His latest pronouncements take further the attack on the right to welfare that he first launched in 1999. His position is based on the crude assertion that Aboriginal people are to blame for their own social deprivation—including some of the worst health outcomes in the world, extremely poor levels of education, lack of access to basic facilities such as running water in some communities and unemployment and poverty rates several times the national averages.

Over the past 20 years, Aboriginal communities have also been used as testing grounds for universal “work-for-the-dole” schemes, now being imposed on the unemployed more generally. Starting in 1978, jobless Aboriginal workers were forced into the Community Development Employment Program (CDEP), under which they were obliged to labour on local projects, supervised by well-to-do Aboriginal bureaucrats. While Aboriginal officials prospered and launched businesses, those who refused to work at their direction were stripped of social security benefits and often banished from the community. Such is the reality of “passive welfare dependency”.

The elevation of Pearson and other privileged leaders in recent years is bound up with a shift to the encouragement of a new layer of Aboriginal entrepreneurs. Under the banner of “self-determination,” black business people have emerged, preaching private enterprise as the answer to poverty. In reality, this grasping layer has profited at the expense of Aboriginal workers. The resulting class polarisation has been accelerated by the creation in the early 1990s of “native title” land rights, converting communal land relationships into a new form of private property, which has been used to form lucrative partnerships with mining and pastoral companies.

Sitting astride this growing social divide has been the federal government’s ATSIC, disbursing funds of some $1.2 billion a year, with a large proportion dedicated to financing the CDEP schemes. Established by the Labor government in the 1980s in order to cultivate an indigenous elite, ATSIC has become increasingly discredited as its programs have only worsened the impoverishment of most Aboriginal people.

ATSIC’s corrupt record is now being exploited by government and media figures to call for the dismantling of the welfare and employment programs altogether—paving the way for the full unleashing of market forces in Aboriginal communities—combined with a toughened police regime to deal with the inevitable social catastrophes and unrest.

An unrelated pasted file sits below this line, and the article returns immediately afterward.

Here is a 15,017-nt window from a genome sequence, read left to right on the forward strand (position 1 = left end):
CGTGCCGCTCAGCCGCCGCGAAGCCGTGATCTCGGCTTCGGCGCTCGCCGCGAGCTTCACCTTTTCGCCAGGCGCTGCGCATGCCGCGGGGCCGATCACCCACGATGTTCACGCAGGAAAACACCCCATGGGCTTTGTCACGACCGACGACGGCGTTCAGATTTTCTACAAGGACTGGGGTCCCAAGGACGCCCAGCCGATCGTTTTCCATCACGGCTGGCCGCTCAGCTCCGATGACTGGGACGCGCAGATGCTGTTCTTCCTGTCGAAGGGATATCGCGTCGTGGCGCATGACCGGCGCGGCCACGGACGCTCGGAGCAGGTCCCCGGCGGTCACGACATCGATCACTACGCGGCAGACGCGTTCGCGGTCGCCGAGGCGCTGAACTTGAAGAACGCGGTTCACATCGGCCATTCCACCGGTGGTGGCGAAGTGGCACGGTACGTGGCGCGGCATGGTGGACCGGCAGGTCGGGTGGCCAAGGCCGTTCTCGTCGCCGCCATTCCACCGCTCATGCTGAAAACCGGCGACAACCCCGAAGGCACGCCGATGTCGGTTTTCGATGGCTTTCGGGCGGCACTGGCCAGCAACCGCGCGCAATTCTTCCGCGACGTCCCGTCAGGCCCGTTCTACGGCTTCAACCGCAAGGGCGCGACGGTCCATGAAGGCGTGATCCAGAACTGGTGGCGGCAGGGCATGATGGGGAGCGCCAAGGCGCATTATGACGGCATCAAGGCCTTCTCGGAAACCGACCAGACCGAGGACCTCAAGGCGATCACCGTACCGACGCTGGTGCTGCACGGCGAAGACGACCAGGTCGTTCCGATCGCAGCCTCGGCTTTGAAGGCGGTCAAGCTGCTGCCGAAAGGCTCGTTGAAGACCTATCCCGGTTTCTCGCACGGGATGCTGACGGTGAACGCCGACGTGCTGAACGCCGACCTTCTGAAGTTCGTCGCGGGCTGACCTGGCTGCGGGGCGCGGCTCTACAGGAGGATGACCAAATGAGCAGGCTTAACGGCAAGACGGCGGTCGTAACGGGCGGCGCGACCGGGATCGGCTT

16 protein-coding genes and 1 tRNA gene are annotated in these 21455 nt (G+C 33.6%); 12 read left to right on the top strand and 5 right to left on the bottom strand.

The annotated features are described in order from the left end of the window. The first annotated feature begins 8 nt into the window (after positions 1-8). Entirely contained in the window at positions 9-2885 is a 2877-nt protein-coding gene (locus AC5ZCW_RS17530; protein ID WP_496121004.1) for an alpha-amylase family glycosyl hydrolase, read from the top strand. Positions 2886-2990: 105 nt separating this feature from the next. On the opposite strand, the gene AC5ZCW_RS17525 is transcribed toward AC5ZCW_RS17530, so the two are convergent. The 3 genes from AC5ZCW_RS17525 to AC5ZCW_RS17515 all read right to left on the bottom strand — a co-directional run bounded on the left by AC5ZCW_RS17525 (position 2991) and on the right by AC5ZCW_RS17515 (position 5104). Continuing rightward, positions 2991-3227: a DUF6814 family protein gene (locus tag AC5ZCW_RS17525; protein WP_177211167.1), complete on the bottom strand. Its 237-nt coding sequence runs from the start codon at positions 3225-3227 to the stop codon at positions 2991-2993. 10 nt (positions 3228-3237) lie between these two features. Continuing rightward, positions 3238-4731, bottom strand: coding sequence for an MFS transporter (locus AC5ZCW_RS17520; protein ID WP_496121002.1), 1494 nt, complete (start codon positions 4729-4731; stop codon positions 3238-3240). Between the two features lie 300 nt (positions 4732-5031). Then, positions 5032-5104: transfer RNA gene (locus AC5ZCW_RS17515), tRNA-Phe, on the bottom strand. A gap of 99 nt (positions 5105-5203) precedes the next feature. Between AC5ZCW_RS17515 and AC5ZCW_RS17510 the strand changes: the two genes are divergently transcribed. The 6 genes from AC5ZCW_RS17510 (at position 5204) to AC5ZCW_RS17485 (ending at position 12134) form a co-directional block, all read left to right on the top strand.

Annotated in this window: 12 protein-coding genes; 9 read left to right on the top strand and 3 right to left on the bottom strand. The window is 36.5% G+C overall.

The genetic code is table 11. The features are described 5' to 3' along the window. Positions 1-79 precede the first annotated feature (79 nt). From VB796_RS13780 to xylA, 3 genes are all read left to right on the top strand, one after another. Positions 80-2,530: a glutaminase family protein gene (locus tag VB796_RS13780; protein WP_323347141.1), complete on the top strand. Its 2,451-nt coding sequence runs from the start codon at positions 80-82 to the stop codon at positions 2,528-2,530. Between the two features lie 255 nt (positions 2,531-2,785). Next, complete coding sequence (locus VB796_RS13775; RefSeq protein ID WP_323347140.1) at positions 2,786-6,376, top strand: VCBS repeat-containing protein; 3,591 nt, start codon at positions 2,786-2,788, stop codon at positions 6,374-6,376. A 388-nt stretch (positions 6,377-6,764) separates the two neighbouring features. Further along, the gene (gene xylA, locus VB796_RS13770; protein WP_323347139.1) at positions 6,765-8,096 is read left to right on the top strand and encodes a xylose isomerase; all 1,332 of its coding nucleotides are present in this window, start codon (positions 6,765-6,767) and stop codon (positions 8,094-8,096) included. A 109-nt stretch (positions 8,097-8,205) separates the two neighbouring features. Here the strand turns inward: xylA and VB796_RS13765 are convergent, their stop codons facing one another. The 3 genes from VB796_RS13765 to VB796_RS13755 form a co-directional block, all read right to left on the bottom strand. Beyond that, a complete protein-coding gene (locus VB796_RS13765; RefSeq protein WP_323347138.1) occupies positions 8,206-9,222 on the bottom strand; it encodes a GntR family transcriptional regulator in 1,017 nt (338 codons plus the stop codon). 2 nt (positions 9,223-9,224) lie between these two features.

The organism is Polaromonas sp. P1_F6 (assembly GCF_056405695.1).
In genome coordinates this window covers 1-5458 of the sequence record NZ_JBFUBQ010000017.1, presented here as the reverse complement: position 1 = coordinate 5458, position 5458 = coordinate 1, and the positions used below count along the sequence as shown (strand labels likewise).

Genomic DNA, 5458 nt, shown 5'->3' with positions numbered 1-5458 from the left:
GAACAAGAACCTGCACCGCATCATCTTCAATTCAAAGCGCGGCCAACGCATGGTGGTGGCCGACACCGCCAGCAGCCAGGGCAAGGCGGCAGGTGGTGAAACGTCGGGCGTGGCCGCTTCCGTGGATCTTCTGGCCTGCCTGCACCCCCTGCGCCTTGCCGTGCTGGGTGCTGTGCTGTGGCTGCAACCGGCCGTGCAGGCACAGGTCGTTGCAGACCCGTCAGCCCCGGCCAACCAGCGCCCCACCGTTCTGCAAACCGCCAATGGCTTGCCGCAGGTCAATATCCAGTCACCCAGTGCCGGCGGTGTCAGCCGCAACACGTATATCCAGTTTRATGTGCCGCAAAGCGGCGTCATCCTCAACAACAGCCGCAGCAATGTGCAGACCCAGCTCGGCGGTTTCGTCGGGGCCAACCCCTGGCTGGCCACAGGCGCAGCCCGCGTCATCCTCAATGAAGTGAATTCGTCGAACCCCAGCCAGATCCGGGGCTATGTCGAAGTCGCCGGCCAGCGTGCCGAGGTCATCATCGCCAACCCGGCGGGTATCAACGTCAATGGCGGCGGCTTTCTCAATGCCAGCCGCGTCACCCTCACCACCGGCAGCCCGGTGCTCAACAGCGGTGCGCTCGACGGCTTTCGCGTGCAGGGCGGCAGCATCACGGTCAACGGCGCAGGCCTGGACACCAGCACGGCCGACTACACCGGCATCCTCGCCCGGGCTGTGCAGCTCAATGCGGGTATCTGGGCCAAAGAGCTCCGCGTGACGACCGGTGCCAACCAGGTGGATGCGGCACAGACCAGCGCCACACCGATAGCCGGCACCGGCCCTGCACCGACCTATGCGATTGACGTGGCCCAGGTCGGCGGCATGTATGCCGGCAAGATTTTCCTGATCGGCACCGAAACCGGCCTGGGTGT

Three months ago, the Commonwealth Grants Commission handed a report to the Howard government advocating the by-passing of ATSIC in favour of local indigenous bodies that would administer funding in partnership with business operators. Pearson has spearheaded a similar approach on Cape York, using native title rights as a bargaining chip to gain funds and limited employment promises from giant mining companies. He has condemned welfare payments for discouraging Aboriginal participation in what he calls the “real economy”.

Alongside the promotion of Pearson, some media outlets have seized upon the Clark allegations to call for ATSIC to be shut down altogether, in line with the Grants Commission report. In a June 30 editorial, Rupert Murdoch’s Brisbane Courier-Mail urged the government to dismantle ATSIC in the name of providing “improved, and particularly more relevant representation of indigenous interests”.

ATSIC represents a thin veneer of Aboriginal officials and business people who have benefitted from the official program of “land rights” and “indigenous representation”. But the hostility felt toward these bureaucrats among ordinary Aboriginal people is now being utilised to pursue a reactionary, pro-business agenda.

One noteworthy feature of this campaign has been an alliance between right-wing elements, such as Manne and former Aboriginal Affairs Minister John Herron, and left-liberal and feminist figures, such as Sydney Morning Herald journalist Margo Kingston. In the name of protecting Aboriginal women and children from male violence, Kingston has urged ATSIC’s disbandment, declaring: “Maybe it is time for Aboriginal leaders who cut their teeth winning equal rights for Aboriginal people decades ago to step down in favour of young Aboriginal leaders with fresh ideas and a fresh commitment to further the interests of their people.”

Kingston, who previously wrote articles discrediting Pauline Hanson’s racist One Nation party, is now using her credentials as a “radical” journalist to advocate the elevation of a new breed of Aboriginal leader, typified by Pearson. Her role illustrates a wider political coalescence.

In his interview with McKew, Pearson spoke of the need to “transcend the ideological divide” between Right and Left and “encroach on the heartland of the right”. He referred to the “tremendous goodwill” among conservatives toward Aboriginal leaders like himself.

Over the past decade, the “left”—a catch-all phrase for Laborites and ex-radicals—has increasingly abandoned any conception that there are social and economic causes for the poverty and deprivation in which Aboriginal, as well as many other working people, are mired. Once they argued that the social conditions could be improved within the framework of capitalism, provided that its worst excesses were curbed and at least minimal welfare protection was provided from exploitation.

No longer. Having created a layer of Aboriginal officials and entrepreneurs in the name of “reconciliation” and “self-determination”, the so-called left are today moving in behind the likes of Pearson and joining the more ideological sections of the right-wing in reviving the traditional methods of the ruling class—complete with police repression on remote settlements.